Unit C1 - Geological Origins of the Land


Unit C1


The earth is a planet in space turning around the sun since it was born from the sun's fiery heat millions of years ago. The middle of the earth is still hot liquid rock, although the crust at the surface has cooled down enough for oceans to form and for life to develop. Even though the crust has cooled, it is not fixed in place; it is made up of plates that slowly move around. Some of the plates are of lighter continental rocks that drift around and can collide with each other. There are also ocean plates made by rock which rises up from the interior of the earth and cools, adding on to one edge, and dips down under another plate at the other edge to melt again in the interior, rather like a conveyor belt. These movements are very slow in human terms, but they do lead to important changes over geological time. For instance, North and South America are moving westward at a few centimetres per year, but this has been enough to create the whole Atlantic Ocean since they broke off from Europe and Africa.

Mountain chains are formed by these processes. As North and South America move westward, their western edges have crumpled up to form the Andes in South America and the mountains of the western United States and Canada. The great southern continent broke up, with India crossing the Indian Ocean to collide with Asia and produce the Himalayas, and Africa colliding with Europe to make the Alps. Earlier geological processes produced mountains that are much older and have now worn down through erosion. Other land areas were once the bottom of shallow seas.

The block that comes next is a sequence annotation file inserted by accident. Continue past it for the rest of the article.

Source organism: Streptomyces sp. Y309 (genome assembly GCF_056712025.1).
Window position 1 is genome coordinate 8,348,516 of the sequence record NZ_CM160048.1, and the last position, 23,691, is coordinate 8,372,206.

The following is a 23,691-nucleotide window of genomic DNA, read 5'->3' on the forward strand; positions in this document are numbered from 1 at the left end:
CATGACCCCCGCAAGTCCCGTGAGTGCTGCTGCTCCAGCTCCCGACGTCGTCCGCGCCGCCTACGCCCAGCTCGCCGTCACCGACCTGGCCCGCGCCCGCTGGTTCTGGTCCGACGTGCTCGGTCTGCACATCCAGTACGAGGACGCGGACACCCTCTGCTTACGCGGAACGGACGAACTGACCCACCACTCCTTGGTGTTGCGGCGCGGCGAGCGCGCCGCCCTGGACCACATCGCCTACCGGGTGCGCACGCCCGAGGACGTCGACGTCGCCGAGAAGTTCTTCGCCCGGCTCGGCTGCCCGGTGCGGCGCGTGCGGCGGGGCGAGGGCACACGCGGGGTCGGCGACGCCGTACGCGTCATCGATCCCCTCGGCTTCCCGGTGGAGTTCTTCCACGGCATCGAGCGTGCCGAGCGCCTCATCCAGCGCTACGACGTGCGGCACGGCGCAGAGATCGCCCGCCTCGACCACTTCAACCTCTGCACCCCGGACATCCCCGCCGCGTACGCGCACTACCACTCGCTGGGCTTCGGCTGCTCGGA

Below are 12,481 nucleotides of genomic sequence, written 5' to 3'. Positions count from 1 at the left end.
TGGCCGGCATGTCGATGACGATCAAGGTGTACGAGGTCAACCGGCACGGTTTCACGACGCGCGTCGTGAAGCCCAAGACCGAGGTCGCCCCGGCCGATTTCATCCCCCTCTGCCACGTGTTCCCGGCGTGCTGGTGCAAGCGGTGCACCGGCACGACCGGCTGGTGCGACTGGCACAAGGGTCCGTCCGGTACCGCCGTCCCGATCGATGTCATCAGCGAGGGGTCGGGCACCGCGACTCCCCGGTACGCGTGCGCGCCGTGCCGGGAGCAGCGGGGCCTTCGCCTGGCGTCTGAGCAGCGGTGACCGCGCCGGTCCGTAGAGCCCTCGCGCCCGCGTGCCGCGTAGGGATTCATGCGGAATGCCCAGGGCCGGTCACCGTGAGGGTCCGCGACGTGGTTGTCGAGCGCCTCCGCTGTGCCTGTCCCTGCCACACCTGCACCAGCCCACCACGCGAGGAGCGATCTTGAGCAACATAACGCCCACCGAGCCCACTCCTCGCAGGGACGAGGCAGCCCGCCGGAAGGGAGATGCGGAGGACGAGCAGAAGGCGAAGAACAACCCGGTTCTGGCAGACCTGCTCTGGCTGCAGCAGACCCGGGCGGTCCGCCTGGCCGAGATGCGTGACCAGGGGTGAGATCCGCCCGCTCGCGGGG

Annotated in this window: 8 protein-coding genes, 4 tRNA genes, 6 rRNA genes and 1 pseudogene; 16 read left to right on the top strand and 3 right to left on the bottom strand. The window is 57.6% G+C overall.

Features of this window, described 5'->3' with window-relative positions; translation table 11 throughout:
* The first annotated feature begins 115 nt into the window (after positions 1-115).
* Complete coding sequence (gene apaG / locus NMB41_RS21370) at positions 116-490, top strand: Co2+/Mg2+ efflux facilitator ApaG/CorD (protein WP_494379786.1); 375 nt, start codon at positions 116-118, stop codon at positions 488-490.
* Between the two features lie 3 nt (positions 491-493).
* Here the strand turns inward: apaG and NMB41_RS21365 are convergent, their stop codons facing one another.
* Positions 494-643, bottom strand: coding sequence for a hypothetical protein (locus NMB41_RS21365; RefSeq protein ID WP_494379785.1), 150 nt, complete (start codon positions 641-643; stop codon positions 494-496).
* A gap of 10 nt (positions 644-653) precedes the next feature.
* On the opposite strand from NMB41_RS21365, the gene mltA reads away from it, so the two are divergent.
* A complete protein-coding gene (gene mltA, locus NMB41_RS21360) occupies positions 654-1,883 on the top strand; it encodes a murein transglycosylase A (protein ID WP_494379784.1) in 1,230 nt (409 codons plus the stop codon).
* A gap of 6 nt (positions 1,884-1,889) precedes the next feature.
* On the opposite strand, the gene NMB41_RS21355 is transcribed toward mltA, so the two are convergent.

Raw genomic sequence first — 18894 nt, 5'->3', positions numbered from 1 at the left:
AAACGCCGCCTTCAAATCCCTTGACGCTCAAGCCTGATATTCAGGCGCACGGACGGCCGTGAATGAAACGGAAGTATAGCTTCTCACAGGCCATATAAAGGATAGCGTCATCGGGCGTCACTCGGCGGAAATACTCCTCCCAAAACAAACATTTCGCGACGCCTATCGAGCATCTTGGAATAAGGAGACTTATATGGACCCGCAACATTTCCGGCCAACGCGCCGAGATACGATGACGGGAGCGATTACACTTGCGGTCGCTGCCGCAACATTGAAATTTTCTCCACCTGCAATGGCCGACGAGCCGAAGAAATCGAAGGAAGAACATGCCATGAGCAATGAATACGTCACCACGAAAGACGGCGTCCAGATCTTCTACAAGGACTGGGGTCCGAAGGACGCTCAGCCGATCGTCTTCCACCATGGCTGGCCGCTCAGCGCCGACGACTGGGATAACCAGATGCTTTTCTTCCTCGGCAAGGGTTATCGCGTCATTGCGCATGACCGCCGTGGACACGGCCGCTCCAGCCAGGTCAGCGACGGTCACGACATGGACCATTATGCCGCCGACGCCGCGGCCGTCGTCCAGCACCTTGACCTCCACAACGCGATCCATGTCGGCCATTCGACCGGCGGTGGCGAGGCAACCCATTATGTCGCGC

Volcanoes are places where the crust has split and the hot molten rock from inside the earth comes to the surface and piles up to make a mountain. Many volcanoes occur at places where the oceanic plates are rising up or sinking down under another plate, making what is sometimes called a "ring of fire" around the Pacific. There can also be volcanoes in the middle of a plate, sometimes at hot spot where the plate is moving over a very hot place in the earth's interior. As the ocean bottom or plate moves over the hot spot, this can produce a chain of volcanoes in a line with the oldest at one end and the youngest (still active) at the other.

The result of all these geological processes is that each land area is different. Each kind of rock produces its own kind of soil, which may be thick or thin, rich or poor. The land surface may be flat, hilly or mountainous, growing or eroding. These processes are still continuing today. Understanding them can be important to managing your own local environment.

There are too many different geological situations to describe them all here, but it should be possible to find information on your own local environment and its geological history. Governments often produce soil maps, for instance. Knowing the geology of your area can help to know what risks there may be of earthquakes, landslides, tsunamis, volcanic eruptions or other geological hazards. The risk of flooding is also often related to the landforms and geology of an area. The geological history can also be important in determining what plants and animals occur naturally in your area.


While most land is in continents, the same geological processes produce the different types of islands. These illustrate many of the same processes, but on a smaller scale where the effects may be easier to see.

Continental islands are pieces of continental crust that have broken off from a big continent and drifted out into the ocean. Because the rock of which they are made has come from a continental area, they can have many kinds of rock of different ages in a very complicated structure. As a result, they have many kinds of soils and may be rich in minerals. Because they have broken off from a continent, they may have carried with them plants and animals that lived on the continent at the time of their separation. New Caledonia and Cuba area good examples of continental islands.